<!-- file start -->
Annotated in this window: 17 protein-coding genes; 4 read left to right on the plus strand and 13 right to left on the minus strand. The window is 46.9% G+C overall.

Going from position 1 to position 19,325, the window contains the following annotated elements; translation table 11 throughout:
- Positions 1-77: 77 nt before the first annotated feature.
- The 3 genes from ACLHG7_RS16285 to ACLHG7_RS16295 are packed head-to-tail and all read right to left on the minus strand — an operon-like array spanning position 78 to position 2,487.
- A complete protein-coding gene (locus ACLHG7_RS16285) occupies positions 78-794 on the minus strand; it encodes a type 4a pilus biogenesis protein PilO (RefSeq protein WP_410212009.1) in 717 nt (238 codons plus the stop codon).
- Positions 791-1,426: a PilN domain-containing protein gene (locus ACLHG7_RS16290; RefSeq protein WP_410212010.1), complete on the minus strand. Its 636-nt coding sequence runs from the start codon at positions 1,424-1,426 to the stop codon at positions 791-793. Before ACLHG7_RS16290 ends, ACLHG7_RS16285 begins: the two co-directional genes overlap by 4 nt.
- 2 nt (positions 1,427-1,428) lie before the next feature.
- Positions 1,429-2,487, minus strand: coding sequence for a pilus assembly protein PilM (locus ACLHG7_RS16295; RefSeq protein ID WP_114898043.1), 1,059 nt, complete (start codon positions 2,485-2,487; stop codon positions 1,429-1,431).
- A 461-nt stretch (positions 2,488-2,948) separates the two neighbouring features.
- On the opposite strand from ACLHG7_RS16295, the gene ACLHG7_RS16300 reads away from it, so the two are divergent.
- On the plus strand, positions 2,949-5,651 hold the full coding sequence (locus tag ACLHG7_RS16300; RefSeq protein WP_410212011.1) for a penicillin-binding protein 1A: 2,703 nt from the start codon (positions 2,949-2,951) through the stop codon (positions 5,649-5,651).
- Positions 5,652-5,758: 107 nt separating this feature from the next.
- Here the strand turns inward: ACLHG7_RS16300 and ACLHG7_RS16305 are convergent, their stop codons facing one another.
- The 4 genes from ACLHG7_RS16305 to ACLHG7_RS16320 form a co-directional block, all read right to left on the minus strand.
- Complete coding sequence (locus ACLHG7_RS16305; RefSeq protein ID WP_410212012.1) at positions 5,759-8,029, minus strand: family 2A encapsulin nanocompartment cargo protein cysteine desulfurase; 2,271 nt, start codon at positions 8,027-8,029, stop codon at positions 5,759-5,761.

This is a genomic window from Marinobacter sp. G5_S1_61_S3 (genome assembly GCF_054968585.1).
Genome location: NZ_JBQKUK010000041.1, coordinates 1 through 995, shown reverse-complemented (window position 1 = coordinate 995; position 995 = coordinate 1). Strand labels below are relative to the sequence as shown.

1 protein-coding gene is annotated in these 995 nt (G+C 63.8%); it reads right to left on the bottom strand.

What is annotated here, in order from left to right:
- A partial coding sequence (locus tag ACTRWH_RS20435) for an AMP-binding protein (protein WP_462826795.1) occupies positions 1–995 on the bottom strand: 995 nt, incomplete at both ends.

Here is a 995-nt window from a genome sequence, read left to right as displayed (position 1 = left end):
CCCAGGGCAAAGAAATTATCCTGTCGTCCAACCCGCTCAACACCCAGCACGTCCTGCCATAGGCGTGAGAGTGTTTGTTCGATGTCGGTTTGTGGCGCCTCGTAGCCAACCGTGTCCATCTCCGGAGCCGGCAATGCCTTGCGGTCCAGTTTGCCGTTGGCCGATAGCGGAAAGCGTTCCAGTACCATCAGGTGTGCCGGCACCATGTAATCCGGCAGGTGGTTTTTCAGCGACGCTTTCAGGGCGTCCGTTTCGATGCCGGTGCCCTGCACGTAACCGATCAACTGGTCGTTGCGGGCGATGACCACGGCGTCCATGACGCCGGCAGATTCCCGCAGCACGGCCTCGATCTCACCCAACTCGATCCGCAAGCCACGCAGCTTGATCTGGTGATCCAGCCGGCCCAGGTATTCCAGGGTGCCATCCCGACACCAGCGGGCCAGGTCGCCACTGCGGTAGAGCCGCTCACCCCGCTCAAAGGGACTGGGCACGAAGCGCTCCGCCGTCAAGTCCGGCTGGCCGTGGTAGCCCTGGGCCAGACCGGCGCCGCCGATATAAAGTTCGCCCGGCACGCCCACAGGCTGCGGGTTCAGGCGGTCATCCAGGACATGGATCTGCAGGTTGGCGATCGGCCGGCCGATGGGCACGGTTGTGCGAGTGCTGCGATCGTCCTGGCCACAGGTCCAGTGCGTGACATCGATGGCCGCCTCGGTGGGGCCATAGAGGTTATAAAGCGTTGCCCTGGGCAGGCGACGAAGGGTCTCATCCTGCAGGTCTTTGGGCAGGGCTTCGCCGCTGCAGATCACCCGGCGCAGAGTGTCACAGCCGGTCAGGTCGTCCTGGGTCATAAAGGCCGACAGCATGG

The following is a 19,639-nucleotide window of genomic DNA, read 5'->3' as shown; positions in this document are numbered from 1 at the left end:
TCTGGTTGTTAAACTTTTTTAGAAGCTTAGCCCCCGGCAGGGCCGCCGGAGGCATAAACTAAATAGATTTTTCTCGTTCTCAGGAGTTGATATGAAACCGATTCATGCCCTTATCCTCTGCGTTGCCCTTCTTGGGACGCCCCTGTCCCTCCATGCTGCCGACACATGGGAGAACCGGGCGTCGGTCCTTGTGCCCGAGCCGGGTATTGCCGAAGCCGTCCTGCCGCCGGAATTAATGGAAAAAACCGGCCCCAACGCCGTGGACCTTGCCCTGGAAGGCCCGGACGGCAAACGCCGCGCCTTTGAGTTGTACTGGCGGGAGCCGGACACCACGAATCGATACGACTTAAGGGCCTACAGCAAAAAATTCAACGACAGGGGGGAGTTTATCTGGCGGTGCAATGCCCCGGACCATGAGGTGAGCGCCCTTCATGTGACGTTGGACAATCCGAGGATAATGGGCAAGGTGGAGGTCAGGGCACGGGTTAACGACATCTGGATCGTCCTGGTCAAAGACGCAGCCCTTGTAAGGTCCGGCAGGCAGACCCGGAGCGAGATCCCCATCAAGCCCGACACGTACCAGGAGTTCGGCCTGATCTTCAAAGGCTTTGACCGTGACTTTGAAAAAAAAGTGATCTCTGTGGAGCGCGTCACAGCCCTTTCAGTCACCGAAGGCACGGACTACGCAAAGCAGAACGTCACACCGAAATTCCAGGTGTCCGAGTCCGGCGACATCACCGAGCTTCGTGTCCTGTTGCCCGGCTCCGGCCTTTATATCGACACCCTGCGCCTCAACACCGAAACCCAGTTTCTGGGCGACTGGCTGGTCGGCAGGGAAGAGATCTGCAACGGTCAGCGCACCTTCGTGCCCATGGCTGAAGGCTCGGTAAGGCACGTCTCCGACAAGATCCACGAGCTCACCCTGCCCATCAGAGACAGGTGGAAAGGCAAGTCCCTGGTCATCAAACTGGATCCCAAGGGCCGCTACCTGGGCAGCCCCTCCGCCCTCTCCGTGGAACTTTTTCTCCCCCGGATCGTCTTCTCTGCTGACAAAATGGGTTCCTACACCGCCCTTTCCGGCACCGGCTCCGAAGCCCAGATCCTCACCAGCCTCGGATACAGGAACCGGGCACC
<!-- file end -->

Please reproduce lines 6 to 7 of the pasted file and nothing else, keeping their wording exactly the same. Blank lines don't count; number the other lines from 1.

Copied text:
- Positions 791-1,426: a PilN domain-containing protein gene (locus ACLHG7_RS16290; RefSeq protein WP_410212010.1), complete on the minus strand. Its 636-nt coding sequence runs from the start codon at positions 1,424-1,426 to the stop codon at positions 791-793. Before ACLHG7_RS16290 ends, ACLHG7_RS16285 begins: the two co-directional genes overlap by 4 nt.
- 2 nt (positions 1,427-1,428) lie before the next feature.